Clive ‘N’ Wrench review: a throwback to the glory days of 3D platformers

It feels like we’ve definitely hit a renaissance when it comes to large, open 3D platformers. Well, OK, renaissance is probably a bit hyperbolic, but there’s definitely been a resurgence. I think it might be a generational thing; developers are of an age where their childhoods were touched by the likes of Super Mario 64, Banjo-Kazooie and Donkey Kong 64. I am totally here for it; I really enjoy exploratory platforming, and while the more recent examples (Yooka-Laylee, etc.) don’t really deviate too far from the formula, they do hone in on what makes them fun and fine-tune the experience to match.

Developer Dinosaur Bytes now enters the fray with Clive ‘N’ Wrench, an obvious homage to Rare’s Banjo-Kazooie, this time starring a costume-changing rabbit and his buddy, a literal monkey on his back. The set-up involves travelling through time in a souped-up refrigerator to stop an evil doctor from grabbing all the McGuffins and ruling the world. All you need to know as a player is that it gives the game the opportunity to visit weirder than normal stages with vastly different, and in my opinion more interesting, level designs.

Rather than dabbling in tried-and-tested time-travel thematics, Clive ‘N’ Wrench reaches into a completely different bag of ideas that are curious but interesting because of it. You’ll visit stages you’d kind of expect from a time-travelling caper, like ancient Rome and pyramidal Egypt, but where the game truly shines are places like a Honey I Shrunk the Kids-esque house and early 20th century New Orleans. It goes a long way towards making the game feel less stock standard than its contemporaries, which in turn makes the levels more engaging while you’re hunting down all the doodads within. Clive ‘N’ Wrench eschews the traditional hub structure by using a clever clock design and adding a “mud room” area to explore before getting to the level proper. I like how Clive’s outfit changes instantly to fit into the era as you cross into each zone.

Clive ‘N’ Wrench straddles the line between giving you a lot of opportunities to explore each area for the various collectibles without adding so much that it beats you over the head like a cudgel with a dizzying amount of things to do. It strikes a great balance between having you check everything out without the padding of backtracking and over-collecting. Although the protagonist’s movement is a little kludgy, you’re still in control at all times and feel like getting anywhere is possible under the right circumstances. Assuming its apparent lineage, I was expecting your move set to expand as the adventure went on, but I appreciate the decision to keep it simple and concise throughout. The button layout isn’t always the best, so the thought of adding something else would have been cumbersome.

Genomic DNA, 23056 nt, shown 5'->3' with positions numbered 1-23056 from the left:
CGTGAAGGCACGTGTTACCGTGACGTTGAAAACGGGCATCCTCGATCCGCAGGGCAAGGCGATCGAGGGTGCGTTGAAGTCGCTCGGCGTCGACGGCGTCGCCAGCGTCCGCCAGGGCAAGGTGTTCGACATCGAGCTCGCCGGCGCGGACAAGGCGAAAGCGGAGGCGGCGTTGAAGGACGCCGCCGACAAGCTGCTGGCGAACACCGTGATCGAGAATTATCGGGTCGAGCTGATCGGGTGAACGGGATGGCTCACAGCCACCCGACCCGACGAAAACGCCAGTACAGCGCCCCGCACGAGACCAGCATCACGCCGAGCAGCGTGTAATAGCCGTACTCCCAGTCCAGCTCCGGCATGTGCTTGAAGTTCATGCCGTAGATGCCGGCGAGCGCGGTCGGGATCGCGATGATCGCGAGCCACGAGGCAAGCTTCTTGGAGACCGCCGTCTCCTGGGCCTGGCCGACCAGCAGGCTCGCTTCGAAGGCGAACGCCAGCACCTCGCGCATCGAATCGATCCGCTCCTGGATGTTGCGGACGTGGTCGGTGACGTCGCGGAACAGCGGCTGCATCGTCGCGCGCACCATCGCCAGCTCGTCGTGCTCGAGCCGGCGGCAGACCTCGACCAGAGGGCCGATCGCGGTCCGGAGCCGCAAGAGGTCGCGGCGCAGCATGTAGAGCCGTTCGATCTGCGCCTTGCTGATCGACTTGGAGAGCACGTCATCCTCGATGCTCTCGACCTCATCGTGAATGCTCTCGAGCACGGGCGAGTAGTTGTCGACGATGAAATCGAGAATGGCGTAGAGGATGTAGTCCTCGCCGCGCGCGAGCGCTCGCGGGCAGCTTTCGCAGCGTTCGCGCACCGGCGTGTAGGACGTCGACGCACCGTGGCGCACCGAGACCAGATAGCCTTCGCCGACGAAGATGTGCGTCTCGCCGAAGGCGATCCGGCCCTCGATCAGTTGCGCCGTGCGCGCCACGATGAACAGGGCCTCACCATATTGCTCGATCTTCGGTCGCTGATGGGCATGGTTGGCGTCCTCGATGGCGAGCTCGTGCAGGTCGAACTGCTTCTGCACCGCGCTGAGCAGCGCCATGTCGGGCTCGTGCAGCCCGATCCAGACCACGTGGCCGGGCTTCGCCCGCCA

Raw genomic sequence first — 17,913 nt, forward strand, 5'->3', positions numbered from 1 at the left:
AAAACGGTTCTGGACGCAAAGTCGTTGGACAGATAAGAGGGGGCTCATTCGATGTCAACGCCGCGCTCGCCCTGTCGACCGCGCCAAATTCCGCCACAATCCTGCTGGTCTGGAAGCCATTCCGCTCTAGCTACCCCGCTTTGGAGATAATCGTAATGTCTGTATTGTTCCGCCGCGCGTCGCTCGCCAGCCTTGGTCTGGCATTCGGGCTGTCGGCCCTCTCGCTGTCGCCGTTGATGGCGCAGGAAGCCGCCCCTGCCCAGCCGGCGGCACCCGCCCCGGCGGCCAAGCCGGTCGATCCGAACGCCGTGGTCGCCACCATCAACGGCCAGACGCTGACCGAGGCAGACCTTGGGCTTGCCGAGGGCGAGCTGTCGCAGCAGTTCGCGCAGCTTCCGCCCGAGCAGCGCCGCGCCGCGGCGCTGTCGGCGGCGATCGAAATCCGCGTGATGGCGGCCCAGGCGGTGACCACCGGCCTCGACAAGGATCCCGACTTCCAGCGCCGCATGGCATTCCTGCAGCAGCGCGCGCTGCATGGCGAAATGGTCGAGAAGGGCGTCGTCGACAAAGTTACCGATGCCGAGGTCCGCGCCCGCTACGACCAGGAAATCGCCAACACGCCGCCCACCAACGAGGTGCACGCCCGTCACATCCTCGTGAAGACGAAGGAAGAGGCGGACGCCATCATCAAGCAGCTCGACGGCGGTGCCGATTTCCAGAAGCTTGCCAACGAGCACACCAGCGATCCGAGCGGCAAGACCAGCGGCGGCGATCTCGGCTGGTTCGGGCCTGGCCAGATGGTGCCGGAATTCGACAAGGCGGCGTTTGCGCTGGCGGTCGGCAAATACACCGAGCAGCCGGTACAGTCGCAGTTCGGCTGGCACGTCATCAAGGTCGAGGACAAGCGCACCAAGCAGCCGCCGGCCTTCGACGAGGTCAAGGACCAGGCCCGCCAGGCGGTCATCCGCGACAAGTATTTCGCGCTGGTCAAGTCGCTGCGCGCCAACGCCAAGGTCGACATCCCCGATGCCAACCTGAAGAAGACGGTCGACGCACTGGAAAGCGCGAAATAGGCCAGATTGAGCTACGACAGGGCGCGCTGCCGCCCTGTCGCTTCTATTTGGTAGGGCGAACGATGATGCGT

I hate the part where I say “but”… but there’s a “but.” For as enjoyable as Clive ‘N’ Wrench is for the most part, it is marred by a few technical glitches, bugginess and some overly long load times. These bear mentioning, even though they didn’t really deter me from having a good time… but then there are the boss fights. They’re tough in a frustrating way, because while the aforementioned floatiness to the controls doesn’t hinder the regular platforming much, it becomes readily apparent when you’re trying to be precise in dodging attacks and performing your own. The boss stages all play out in the traditional “three phase” set up, but there isn’t much of a reprieve between rounds and no health pick-ups to help you limp along in your bungling. I’m all for a stiff challenge, but I had to retry so many times that my enthusiasm for seeing the next world was curbed by how discouraging it was to get there.

Even so, once I got stuck into the platforming proper once more, searching for knick-knacks and Easter eggs all the while, I was back to being charmed and excited again. Even with the blemishes, Clive ‘N’ Wrench is a wonderful homage to the evolutionary change in platformers from the late 90s/early 00s, and it’s well worth your time if you’re a fan of them like I was – and still am.

Clive ‘N’ Wrench was developed by Dinosaur Bytes and published by NumSkull Games, and it’s available on PS4, PS5, Nintendo Switch and PC. We played the Switch version.

Disclosure statement: review code for Clive ‘N’ Wrench was provided by Bastion. A Most Agreeable Pastime operates as an independent site, and all opinions expressed are those of the author.

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